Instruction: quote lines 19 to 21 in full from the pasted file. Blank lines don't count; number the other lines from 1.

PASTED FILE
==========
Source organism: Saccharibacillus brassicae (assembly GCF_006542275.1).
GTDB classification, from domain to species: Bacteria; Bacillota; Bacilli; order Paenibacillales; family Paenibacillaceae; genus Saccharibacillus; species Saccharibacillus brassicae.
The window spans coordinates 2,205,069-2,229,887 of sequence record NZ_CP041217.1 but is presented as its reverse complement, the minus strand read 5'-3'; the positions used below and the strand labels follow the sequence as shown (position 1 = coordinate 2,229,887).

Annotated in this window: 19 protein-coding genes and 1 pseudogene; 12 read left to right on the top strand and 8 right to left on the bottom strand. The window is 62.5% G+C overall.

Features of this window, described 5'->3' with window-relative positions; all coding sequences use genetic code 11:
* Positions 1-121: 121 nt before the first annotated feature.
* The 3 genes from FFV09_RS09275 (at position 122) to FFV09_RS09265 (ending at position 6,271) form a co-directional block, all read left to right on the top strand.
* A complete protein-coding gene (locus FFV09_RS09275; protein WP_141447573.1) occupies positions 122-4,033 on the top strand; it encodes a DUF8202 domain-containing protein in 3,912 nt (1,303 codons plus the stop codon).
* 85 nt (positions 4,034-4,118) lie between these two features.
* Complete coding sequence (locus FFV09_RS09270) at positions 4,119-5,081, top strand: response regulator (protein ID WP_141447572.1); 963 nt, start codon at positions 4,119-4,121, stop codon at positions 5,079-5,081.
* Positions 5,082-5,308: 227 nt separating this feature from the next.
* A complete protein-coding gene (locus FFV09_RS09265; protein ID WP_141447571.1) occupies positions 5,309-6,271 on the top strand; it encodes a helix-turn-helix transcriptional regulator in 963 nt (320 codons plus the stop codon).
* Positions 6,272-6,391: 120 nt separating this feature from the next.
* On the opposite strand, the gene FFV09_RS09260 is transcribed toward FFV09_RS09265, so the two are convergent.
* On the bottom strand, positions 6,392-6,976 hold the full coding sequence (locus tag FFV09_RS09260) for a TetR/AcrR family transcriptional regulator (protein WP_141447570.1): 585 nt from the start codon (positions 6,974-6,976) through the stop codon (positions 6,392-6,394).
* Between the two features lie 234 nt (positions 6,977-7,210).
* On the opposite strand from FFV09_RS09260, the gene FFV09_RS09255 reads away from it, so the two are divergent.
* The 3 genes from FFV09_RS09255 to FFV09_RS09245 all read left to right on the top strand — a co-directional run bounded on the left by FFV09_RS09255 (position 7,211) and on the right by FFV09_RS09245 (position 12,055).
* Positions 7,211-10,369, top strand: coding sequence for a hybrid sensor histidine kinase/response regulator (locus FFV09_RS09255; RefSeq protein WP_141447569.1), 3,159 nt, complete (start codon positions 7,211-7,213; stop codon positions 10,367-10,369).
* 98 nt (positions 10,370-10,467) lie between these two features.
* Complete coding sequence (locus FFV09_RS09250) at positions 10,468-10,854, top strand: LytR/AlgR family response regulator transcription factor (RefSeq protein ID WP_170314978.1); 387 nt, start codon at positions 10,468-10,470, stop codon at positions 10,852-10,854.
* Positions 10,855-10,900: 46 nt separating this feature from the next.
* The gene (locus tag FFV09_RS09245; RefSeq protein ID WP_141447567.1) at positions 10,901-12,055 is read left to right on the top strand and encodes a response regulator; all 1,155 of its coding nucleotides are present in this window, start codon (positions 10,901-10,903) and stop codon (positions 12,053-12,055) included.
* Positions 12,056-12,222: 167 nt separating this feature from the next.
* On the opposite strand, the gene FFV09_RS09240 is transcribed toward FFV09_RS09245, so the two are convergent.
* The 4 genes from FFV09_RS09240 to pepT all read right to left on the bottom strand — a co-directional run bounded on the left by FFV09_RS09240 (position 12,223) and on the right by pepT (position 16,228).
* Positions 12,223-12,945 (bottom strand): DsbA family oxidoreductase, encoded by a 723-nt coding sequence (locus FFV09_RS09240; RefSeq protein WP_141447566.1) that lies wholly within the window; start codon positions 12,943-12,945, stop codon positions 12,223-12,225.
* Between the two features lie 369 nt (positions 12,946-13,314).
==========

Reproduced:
* Positions 7,211-10,369, top strand: coding sequence for a hybrid sensor histidine kinase/response regulator (locus FFV09_RS09255; RefSeq protein WP_141447569.1), 3,159 nt, complete (start codon positions 7,211-7,213; stop codon positions 10,367-10,369).
* 98 nt (positions 10,370-10,467) lie between these two features.
* Complete coding sequence (locus FFV09_RS09250) at positions 10,468-10,854, top strand: LytR/AlgR family response regulator transcription factor (RefSeq protein ID WP_170314978.1); 387 nt, start codon at positions 10,468-10,470, stop codon at positions 10,852-10,854.